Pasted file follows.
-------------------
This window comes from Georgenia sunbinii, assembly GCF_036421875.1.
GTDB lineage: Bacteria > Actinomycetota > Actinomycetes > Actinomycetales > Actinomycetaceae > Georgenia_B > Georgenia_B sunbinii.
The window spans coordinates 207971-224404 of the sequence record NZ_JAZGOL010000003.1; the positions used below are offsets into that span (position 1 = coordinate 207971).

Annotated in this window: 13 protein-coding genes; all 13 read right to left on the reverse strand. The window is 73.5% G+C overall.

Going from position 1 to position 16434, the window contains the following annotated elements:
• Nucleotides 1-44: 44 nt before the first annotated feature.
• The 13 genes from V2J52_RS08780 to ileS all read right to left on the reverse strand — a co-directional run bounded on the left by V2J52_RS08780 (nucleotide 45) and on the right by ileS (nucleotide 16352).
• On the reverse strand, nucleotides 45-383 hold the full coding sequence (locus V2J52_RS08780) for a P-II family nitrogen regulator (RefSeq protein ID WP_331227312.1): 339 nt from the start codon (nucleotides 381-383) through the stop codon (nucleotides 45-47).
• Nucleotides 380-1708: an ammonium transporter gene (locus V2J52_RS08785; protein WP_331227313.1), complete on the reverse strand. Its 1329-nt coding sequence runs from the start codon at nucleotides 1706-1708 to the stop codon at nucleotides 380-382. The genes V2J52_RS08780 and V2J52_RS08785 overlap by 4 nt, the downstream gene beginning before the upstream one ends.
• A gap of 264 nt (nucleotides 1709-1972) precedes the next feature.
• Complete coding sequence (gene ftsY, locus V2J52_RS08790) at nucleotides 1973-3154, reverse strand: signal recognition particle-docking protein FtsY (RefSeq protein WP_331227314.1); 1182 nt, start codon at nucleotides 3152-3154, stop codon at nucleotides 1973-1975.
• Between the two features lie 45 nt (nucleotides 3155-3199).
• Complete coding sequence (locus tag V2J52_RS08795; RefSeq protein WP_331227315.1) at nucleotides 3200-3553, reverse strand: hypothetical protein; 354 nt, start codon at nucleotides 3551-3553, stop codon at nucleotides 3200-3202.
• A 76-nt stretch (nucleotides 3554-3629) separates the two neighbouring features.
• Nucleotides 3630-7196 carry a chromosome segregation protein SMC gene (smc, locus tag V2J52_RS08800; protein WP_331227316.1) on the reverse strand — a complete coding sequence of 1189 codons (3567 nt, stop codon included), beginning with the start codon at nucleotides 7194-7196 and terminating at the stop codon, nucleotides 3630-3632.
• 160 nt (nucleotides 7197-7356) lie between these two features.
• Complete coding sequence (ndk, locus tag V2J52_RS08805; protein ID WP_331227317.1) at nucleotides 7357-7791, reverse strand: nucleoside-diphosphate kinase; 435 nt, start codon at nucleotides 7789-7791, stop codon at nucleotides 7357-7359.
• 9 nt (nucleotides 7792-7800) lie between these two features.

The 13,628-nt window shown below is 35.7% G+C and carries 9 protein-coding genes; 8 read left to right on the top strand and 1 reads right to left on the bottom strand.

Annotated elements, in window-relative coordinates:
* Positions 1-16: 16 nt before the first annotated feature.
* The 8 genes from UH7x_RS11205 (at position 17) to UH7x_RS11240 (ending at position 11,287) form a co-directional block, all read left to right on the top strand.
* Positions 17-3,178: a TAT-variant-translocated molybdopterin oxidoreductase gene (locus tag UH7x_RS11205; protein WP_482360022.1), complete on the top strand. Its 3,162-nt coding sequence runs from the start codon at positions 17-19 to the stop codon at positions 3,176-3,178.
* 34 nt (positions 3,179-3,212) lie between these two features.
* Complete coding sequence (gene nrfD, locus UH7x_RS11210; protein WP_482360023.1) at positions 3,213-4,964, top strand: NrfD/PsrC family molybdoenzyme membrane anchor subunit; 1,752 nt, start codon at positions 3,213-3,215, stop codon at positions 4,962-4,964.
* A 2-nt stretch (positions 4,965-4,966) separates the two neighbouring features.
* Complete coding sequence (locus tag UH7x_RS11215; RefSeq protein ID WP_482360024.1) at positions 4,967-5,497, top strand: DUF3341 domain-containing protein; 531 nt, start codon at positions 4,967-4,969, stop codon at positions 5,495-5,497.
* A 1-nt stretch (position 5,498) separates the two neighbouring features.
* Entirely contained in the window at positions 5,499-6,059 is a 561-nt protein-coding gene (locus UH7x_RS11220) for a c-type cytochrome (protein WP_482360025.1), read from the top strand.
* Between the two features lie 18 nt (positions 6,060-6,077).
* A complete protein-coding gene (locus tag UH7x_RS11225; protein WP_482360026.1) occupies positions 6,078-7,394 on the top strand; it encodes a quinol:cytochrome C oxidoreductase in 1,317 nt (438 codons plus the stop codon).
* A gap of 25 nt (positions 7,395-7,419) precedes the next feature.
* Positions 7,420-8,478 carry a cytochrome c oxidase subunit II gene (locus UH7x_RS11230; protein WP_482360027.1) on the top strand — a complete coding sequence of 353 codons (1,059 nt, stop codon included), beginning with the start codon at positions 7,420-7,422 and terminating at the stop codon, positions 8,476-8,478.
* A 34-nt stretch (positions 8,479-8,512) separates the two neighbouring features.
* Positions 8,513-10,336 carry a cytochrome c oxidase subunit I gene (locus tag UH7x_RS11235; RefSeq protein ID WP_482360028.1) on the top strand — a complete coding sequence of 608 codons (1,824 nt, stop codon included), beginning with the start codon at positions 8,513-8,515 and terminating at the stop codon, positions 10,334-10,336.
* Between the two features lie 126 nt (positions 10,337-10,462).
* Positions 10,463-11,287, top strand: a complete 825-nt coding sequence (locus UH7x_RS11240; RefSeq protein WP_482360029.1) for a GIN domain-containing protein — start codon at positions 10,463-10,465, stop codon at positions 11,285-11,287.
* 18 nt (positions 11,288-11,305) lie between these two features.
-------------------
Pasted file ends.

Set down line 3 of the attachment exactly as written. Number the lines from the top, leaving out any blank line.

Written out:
The window spans coordinates 207971-224404 of the sequence record NZ_JAZGOL010000003.1; the positions used below are offsets into that span (position 1 = coordinate 207971).